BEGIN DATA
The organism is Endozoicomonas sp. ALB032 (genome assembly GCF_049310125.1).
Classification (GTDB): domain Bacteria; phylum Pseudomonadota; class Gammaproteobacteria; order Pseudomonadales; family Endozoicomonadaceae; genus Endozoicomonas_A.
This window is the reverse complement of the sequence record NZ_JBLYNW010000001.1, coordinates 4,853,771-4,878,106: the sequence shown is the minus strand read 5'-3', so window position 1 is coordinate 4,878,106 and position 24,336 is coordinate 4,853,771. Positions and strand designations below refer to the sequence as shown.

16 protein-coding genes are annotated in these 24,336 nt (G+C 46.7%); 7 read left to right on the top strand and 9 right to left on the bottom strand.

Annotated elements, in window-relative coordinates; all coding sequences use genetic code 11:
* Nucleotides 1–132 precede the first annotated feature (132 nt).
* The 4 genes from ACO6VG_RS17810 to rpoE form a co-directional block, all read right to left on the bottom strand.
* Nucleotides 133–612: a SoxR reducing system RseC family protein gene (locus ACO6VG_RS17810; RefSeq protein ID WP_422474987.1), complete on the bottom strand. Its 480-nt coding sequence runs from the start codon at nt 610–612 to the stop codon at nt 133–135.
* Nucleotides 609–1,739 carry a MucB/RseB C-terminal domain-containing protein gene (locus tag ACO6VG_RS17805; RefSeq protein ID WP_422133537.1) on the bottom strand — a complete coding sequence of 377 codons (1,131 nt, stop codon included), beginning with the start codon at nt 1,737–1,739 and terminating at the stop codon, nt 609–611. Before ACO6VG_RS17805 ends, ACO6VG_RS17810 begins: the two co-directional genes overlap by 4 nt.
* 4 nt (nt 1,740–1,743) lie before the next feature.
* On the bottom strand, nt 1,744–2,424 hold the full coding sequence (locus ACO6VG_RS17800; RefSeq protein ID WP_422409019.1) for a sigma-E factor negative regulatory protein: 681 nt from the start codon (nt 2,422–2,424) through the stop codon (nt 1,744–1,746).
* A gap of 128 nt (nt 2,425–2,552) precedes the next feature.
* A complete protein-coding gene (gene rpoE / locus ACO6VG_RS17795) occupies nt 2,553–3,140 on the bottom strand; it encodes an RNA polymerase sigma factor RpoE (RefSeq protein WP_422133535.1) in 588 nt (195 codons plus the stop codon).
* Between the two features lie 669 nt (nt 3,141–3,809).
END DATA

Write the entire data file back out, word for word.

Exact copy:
The organism is Endozoicomonas sp. ALB032 (genome assembly GCF_049310125.1).
Classification (GTDB): domain Bacteria; phylum Pseudomonadota; class Gammaproteobacteria; order Pseudomonadales; family Endozoicomonadaceae; genus Endozoicomonas_A.
This window is the reverse complement of the sequence record NZ_JBLYNW010000001.1, coordinates 4,853,771-4,878,106: the sequence shown is the minus strand read 5'-3', so window position 1 is coordinate 4,878,106 and position 24,336 is coordinate 4,853,771. Positions and strand designations below refer to the sequence as shown.

16 protein-coding genes are annotated in these 24,336 nt (G+C 46.7%); 7 read left to right on the top strand and 9 right to left on the bottom strand.

Annotated elements, in window-relative coordinates; all coding sequences use genetic code 11:
* Nucleotides 1–132 precede the first annotated feature (132 nt).
* The 4 genes from ACO6VG_RS17810 to rpoE form a co-directional block, all read right to left on the bottom strand.
* Nucleotides 133–612: a SoxR reducing system RseC family protein gene (locus ACO6VG_RS17810; RefSeq protein ID WP_422474987.1), complete on the bottom strand. Its 480-nt coding sequence runs from the start codon at nt 610–612 to the stop codon at nt 133–135.
* Nucleotides 609–1,739 carry a MucB/RseB C-terminal domain-containing protein gene (locus tag ACO6VG_RS17805; RefSeq protein ID WP_422133537.1) on the bottom strand — a complete coding sequence of 377 codons (1,131 nt, stop codon included), beginning with the start codon at nt 1,737–1,739 and terminating at the stop codon, nt 609–611. Before ACO6VG_RS17805 ends, ACO6VG_RS17810 begins: the two co-directional genes overlap by 4 nt.
* 4 nt (nt 1,740–1,743) lie before the next feature.
* On the bottom strand, nt 1,744–2,424 hold the full coding sequence (locus ACO6VG_RS17800; RefSeq protein ID WP_422409019.1) for a sigma-E factor negative regulatory protein: 681 nt from the start codon (nt 2,422–2,424) through the stop codon (nt 1,744–1,746).
* A gap of 128 nt (nt 2,425–2,552) precedes the next feature.
* A complete protein-coding gene (gene rpoE / locus ACO6VG_RS17795) occupies nt 2,553–3,140 on the bottom strand; it encodes an RNA polymerase sigma factor RpoE (RefSeq protein WP_422133535.1) in 588 nt (195 codons plus the stop codon).
* Between the two features lie 669 nt (nt 3,141–3,809).